After that, we need to understand that the criminalisation of marital rape shall result in adverse outcomes of marriages and will lead to a breakdown of marital institutions. The centre and the state government of Delhi aslo stated that the criminalisation will lead to the destabilisation of the marriage institution which rests on the very bedrock of trust and companionship. The institution of marital rape as a crime will only act as an instrument of duress against the men and will add to the tally of the fake cases burdening the courts with dismally low conviction rates. We live in a country where the protection of the institution of marriage is of utmost importance, right now the act of sexual abuse against women can be penalised under the Protection of Women from Domestic Violence Act (“PWDVA”) Section 3(a) which encapsulates sexual abuse into the category of violence for the purpose of PWDVA. Attention has to be drawn that when we classify marital rape as an offence under Section 375 of the IPC we make it a non-compundable offence thereby removing any chance of compromise between the partners and thereby defeating the very basis of laws regulating marital affairs in the country.

In addition to the above, we also need to consider the question of influx of fake cases and the havoc which will be created by them. The above statement has not been made arbitrarily. We have data at hand which shows the conviction rates in the cases related to Section 498A and The Dowery Prohibition Act are dismally low being 12.1 % and 15% respectively. We also need to note that the punishment under Section 498 is 3 years and for dowry it is 2 years at the maximum. The arrests in offences having punishment below the limit of 7 years are governed by the Arnesh Kumar Guidelines given by thhe apex court which lays down that the arrests have to be an exception and due inquiry should be done when the punishment is less than 7 years. It does not take much to connect the dots that if marital rape is criminalised all the false cases which arefiled under numerous sections will boil down to a single section which will be Section 375 as the punishment in the particular section is over 7 years hence it will lead to immediat arrest and will become the perfect instrument of torture. Another thing to steel man the argument is taking into perspective the Phool Singh v. State of Madhya Pradesh case in which the apex court laid down that only victi testiimony is enough for conviction is cases related to rape. When you take a step back and see the whole picture it only points towards the blatant misue of the protection given to women for material gain.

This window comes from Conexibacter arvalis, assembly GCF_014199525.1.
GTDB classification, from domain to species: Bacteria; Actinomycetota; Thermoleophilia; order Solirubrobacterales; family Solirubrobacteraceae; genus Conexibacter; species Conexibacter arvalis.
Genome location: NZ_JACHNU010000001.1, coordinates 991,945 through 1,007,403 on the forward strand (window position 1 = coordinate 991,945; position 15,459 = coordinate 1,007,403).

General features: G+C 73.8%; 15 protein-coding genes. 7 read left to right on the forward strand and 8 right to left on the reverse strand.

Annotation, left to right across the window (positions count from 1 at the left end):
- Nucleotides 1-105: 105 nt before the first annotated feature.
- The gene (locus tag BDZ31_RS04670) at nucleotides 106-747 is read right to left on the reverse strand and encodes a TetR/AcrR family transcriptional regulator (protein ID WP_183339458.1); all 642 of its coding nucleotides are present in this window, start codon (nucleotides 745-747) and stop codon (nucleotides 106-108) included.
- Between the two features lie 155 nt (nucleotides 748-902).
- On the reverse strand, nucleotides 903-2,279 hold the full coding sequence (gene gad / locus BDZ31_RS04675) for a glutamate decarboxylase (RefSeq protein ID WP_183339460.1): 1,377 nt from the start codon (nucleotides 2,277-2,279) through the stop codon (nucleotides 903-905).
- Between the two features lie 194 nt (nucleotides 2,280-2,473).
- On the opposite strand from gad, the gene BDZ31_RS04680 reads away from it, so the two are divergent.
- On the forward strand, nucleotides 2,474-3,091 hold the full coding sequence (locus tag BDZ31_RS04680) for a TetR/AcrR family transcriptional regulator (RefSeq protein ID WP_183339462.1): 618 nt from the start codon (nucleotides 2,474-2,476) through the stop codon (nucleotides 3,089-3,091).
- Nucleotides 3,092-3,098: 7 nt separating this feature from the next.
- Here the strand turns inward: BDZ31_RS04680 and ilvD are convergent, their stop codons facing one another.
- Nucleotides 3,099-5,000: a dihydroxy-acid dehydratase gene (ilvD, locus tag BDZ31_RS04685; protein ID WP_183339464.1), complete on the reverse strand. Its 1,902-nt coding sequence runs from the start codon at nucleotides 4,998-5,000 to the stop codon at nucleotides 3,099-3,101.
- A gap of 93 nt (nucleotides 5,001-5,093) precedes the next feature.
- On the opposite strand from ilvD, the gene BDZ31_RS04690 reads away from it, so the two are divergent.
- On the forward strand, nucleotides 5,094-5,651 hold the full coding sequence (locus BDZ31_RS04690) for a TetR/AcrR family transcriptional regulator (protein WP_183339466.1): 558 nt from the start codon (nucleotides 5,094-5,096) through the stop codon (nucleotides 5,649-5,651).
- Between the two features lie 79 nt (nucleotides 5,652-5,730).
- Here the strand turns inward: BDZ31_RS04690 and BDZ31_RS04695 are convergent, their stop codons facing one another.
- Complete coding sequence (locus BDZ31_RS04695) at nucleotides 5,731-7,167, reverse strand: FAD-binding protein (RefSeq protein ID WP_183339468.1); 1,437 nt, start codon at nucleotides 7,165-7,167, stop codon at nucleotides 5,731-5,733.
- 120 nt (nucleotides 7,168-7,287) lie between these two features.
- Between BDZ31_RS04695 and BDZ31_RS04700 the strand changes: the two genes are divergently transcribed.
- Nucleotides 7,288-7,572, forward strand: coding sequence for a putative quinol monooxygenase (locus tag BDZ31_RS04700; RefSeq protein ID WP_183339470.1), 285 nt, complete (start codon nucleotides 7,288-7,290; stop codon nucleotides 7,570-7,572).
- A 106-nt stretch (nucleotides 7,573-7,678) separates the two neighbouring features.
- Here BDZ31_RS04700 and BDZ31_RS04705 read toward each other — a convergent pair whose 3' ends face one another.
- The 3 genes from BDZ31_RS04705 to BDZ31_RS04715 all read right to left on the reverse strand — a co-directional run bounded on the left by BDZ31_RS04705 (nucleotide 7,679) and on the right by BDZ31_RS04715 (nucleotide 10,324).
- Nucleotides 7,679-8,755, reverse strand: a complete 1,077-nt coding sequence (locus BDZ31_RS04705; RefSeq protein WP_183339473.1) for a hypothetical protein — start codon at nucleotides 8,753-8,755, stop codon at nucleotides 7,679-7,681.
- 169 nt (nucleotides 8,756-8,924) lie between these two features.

The problem of probable misuse of the protection brings me to my next contention which is the belittling of actual rape victims. Consider the situation when the courts are flooded with Section 375 cases, what will the reaction of the society be? It will be a loss of sentiment towards the actual victims because as soon as the rare becomes the routines the view of people towards it changes and hence this activism for laws against marital rape could be self-sabotaging. The influx of false cases will dis-credit the real cases. We can even see it happening with 498A cases. People now have a default view that there might be some foul-play involved. If we criminalised marital rape, this is what will the situation of Rape in general. This is how the human society works.

Finally, when we look at the call for criminalisation of marital rape, we find that what they are focussing on is not the benefit of the common women of the country but that on the change in the system which causes more harm than good. In a developed country like Canada 70% of the cases relating to sexual offences go unreported, contrasting to this the plaintiffs in the RIT Foundation cases feel that in a country like India, where we have so much iportnace places on the family as a whole, the marital rape cases will get reported which is like them not addressing the situation that the said act of coriminalising it is not in consonance with the mental aptitude of thenation currently and its benefits will go missing among the very loopholes which we cannot fill at the moment which will result in a catastrophe.